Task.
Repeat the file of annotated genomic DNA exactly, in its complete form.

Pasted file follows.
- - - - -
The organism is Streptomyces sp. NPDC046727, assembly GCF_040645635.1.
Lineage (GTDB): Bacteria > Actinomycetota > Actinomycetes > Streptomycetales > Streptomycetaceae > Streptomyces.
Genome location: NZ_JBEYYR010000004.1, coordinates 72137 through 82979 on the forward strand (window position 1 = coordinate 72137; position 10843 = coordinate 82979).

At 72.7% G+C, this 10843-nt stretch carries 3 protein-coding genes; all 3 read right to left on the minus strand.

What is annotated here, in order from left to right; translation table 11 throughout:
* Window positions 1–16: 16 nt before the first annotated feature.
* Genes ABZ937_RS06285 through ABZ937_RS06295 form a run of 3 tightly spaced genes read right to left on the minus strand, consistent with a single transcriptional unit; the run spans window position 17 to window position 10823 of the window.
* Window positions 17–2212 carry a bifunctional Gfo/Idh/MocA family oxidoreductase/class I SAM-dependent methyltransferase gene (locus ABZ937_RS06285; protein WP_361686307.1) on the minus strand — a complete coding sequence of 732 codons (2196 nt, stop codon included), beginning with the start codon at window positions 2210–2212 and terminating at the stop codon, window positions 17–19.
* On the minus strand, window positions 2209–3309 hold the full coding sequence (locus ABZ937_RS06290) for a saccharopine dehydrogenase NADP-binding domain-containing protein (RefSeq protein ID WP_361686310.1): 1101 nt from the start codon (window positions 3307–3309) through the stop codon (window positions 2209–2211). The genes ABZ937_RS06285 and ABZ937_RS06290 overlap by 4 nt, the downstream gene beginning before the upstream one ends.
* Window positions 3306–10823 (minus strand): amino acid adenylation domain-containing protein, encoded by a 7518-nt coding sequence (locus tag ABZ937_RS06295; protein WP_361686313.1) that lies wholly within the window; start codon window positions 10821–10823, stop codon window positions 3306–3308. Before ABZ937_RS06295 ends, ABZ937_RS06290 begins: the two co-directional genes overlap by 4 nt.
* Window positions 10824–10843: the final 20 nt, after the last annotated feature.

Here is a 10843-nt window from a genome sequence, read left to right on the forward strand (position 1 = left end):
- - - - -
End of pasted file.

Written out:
The organism is Streptomyces sp. NPDC046727, assembly GCF_040645635.1.
Lineage (GTDB): Bacteria > Actinomycetota > Actinomycetes > Streptomycetales > Streptomycetaceae > Streptomyces.
Genome location: NZ_JBEYYR010000004.1, coordinates 72137 through 82979 on the forward strand (window position 1 = coordinate 72137; position 10843 = coordinate 82979).

At 72.7% G+C, this 10843-nt stretch carries 3 protein-coding genes; all 3 read right to left on the minus strand.

What is annotated here, in order from left to right; translation table 11 throughout:
* Window positions 1–16: 16 nt before the first annotated feature.
* Genes ABZ937_RS06285 through ABZ937_RS06295 form a run of 3 tightly spaced genes read right to left on the minus strand, consistent with a single transcriptional unit; the run spans window position 17 to window position 10823 of the window.
* Window positions 17–2212 carry a bifunctional Gfo/Idh/MocA family oxidoreductase/class I SAM-dependent methyltransferase gene (locus ABZ937_RS06285; protein WP_361686307.1) on the minus strand — a complete coding sequence of 732 codons (2196 nt, stop codon included), beginning with the start codon at window positions 2210–2212 and terminating at the stop codon, window positions 17–19.
* On the minus strand, window positions 2209–3309 hold the full coding sequence (locus ABZ937_RS06290) for a saccharopine dehydrogenase NADP-binding domain-containing protein (RefSeq protein ID WP_361686310.1): 1101 nt from the start codon (window positions 3307–3309) through the stop codon (window positions 2209–2211). The genes ABZ937_RS06285 and ABZ937_RS06290 overlap by 4 nt, the downstream gene beginning before the upstream one ends.
* Window positions 3306–10823 (minus strand): amino acid adenylation domain-containing protein, encoded by a 7518-nt coding sequence (locus tag ABZ937_RS06295; protein WP_361686313.1) that lies wholly within the window; start codon window positions 10821–10823, stop codon window positions 3306–3308. Before ABZ937_RS06295 ends, ABZ937_RS06290 begins: the two co-directional genes overlap by 4 nt.
* Window positions 10824–10843: the final 20 nt, after the last annotated feature.

Here is a 10843-nt window from a genome sequence, read left to right on the forward strand (position 1 = left end):